Saturday, September 29, 2012

Love Letter to NM

Autumn envelopes the high desert and mountains. It tingles bare arms with a cool breeze; it tinges the aspens and cottonwoods with gold. Despite being one of the financially poorest states, New Mexico is culturally wealthy. Its gold may be in chamisa or rock formations, but it is also in the multiplicity of cultures continuing to vie for survival and stretching their roots ever deeper into the sand. I will always be an outsider to the pueblos or cathedrals or mountains or vast desert that I visit, but I feel welcome nonetheless, as if this part of the world is somehow a memory of home.

As I walked, meandered, tasted, breathed deep, and meditated, I composed a love letter to northern New Mexico. These photos summarize the top nine reasons why someday I’ll return.

1. The land is sacred, and Spirit is overwhelmingly present everywhere I go:

near a monastery or cathedral

(St. Francis of Assisi Walking on Water statue)

with representations of yei

or from within a favored place to meditate, sheltered from sun in the desert.

I also briefly visited a mosque atop a mesa; I glimpsed the rooftop ladders leading into kivas. The West is big enough to accommodate many beliefs.

2. The natural world will not be ignored, even as the subject of art. The crows and ravens share their voices throughout the day,

a jackrabbit hides from a possible predator,

the flowers demand careful appreciation,

and a coming storm is reason to stand in awe and await the rain.

3. I once lived in a black-and-white world but, like Dorothy, stepped into my own colorful Oz.

4. After visiting Abiquiu and Plaza Blanca, I respect Georgia O’Keeffe’s artistry all the more.

5. Recording the landscape has been a preoccupation of artists for centuries—not only O’Keeffe, one of my favorite American artists, but also filmmakers. Standing in the creek bed where Daniel Craig tried to outrun aliens (Cowboys and Aliens) gave me a new perspective on Plaza Blanca, as did photographing Chimney Rock and Gates of Heaven on the ranch where Billy Crystal herded cows in City Slickers. I was told that, down the road about a hundred miles, Johnny Depp is filming The Lone Ranger. Our cinematic preoccupation with this stretch of New Mexico crosses genres and time periods but still can’t capture the essence of being surrounded by these formations and all that sky.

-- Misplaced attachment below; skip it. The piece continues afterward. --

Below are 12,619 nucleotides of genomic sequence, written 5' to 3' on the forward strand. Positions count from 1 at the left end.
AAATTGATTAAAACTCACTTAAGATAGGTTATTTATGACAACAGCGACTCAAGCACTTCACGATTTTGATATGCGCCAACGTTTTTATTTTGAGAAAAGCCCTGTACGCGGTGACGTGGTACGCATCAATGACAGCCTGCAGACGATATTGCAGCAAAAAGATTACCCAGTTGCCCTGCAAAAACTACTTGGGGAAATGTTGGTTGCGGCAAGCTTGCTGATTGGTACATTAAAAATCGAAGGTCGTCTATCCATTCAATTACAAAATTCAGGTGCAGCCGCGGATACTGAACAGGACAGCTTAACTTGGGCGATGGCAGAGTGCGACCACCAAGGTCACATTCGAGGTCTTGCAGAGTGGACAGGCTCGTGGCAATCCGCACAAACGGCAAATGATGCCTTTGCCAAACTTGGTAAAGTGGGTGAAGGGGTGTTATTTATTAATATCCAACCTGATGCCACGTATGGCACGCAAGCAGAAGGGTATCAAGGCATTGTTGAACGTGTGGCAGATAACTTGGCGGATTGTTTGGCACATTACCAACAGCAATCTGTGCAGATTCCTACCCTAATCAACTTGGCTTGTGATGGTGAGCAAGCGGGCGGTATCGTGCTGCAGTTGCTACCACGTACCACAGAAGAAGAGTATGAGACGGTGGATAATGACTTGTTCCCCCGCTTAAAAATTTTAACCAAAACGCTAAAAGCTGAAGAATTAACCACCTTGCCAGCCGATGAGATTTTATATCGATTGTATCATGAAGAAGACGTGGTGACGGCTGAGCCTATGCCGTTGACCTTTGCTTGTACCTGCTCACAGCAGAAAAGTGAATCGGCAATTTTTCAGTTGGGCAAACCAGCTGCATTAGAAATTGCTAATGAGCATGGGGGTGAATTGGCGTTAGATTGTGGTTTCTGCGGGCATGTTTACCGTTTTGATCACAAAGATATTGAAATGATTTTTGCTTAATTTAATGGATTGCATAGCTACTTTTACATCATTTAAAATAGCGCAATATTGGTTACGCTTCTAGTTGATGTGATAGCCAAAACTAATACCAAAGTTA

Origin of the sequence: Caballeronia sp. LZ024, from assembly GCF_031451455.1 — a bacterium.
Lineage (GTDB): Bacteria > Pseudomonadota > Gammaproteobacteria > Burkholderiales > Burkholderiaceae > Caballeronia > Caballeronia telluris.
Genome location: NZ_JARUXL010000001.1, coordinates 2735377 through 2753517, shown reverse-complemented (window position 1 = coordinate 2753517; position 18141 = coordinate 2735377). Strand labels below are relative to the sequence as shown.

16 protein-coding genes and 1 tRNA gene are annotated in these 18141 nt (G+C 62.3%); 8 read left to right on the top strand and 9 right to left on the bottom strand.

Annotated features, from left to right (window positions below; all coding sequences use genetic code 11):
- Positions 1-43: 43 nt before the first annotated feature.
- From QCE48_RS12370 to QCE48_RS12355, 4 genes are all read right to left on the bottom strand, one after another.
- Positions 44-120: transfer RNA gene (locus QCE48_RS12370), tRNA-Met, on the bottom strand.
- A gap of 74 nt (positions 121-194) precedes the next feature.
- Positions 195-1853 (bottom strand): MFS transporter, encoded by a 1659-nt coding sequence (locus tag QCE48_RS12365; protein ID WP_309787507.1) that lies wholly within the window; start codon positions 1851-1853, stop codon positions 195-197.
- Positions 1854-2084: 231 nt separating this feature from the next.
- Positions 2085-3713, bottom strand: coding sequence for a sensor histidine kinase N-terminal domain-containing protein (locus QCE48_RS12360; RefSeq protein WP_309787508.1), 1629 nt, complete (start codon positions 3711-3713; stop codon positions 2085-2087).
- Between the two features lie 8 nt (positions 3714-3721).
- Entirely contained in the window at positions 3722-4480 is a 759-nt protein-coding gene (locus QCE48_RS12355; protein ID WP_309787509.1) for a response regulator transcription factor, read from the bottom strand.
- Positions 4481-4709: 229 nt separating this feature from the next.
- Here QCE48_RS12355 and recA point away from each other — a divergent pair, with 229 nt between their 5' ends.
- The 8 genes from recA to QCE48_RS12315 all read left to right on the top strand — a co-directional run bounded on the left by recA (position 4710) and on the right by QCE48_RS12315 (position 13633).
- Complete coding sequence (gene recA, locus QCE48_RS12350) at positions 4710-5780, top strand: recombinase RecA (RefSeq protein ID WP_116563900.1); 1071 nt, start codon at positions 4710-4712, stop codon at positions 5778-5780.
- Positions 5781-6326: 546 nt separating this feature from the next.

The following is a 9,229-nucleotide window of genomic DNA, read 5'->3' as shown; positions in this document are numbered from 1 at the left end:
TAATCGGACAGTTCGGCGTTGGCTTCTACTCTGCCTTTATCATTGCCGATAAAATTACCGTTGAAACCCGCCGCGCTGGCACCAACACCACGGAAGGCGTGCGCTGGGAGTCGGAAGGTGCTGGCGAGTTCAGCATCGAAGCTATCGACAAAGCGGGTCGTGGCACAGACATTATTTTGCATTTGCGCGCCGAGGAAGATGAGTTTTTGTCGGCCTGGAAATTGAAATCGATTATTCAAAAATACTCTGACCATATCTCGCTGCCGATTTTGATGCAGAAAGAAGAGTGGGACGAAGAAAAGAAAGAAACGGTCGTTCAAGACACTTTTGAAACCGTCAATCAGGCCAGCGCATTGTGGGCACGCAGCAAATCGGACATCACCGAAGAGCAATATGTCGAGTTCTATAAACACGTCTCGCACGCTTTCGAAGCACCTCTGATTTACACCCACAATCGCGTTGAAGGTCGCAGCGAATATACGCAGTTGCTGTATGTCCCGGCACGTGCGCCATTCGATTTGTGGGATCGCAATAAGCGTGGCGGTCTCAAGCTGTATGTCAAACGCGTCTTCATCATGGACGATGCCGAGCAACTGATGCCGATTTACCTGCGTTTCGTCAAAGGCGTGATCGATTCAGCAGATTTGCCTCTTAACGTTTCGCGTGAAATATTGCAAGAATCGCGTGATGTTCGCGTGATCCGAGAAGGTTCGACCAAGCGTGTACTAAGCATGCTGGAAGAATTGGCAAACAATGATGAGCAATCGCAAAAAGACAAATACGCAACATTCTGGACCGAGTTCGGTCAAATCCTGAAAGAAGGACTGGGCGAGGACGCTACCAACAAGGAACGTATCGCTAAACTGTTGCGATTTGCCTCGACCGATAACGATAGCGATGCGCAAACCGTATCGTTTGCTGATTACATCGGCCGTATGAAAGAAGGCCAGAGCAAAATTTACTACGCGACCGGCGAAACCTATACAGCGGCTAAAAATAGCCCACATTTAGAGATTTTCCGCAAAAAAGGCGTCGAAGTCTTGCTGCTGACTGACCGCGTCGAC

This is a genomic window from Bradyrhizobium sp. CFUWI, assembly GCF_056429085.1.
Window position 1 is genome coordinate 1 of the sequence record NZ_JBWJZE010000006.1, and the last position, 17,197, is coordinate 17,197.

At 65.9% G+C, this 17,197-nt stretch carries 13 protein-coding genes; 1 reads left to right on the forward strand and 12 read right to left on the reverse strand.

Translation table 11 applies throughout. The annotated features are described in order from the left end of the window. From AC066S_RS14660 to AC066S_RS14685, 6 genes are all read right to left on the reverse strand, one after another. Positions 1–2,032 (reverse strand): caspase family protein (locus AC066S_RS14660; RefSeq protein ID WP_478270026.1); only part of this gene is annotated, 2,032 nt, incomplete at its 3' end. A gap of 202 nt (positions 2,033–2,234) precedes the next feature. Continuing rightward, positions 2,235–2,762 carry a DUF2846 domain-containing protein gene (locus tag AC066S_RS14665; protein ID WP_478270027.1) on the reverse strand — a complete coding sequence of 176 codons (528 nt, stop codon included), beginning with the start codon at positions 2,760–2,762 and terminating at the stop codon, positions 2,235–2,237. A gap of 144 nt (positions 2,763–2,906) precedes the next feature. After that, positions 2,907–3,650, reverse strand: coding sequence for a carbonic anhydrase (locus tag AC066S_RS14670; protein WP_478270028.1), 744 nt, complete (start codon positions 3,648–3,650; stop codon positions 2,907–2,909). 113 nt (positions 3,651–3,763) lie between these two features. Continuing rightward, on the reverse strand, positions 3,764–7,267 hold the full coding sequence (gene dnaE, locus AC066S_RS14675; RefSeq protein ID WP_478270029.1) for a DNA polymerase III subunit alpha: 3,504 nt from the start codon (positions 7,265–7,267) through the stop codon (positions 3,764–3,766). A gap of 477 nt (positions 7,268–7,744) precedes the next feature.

6. Even the desert provides unique tastes, from the sharp vitamin C tang of the two-pronged piñon needle or its mellower seeds (blue corn-piñon nut pancakes are a must) to the inner kernel of salt in a “salt bush,” nature provides a feast for those who know where to look. Chiles are everywhere—hanging outside groceries, celebrating “Christmas” (red and green chile on the same plate) in September, surprising tastebuds in everything from chocolate and pizza to traditional salsas.

7. The limitless skies offer plenty of breathing space—and the dry, clean air makes breathing worthwhile.

8. There is time for the solace of solitude, to sit on a garden bench in the late afternoon or to perch on the trunk of a fallen tree, the perfect picnic spot along the river.

9. Tenacity is paramount. The world is changing yet again. The plazas and markets remain centers of commerce, and the tourist centers herald the clash of cultures as well as the battle between the technological world and Mother Earth. In this autumn, there is a feeling of change and the uncertainty of what the future will reveal, but the desert often is a harsh place to live, and the people who have survived environmental, political, and social upheavals for thousands of years undoubtedly will find a way to persevere. They, like the trees that take hold in the most precarious places, survive in beauty.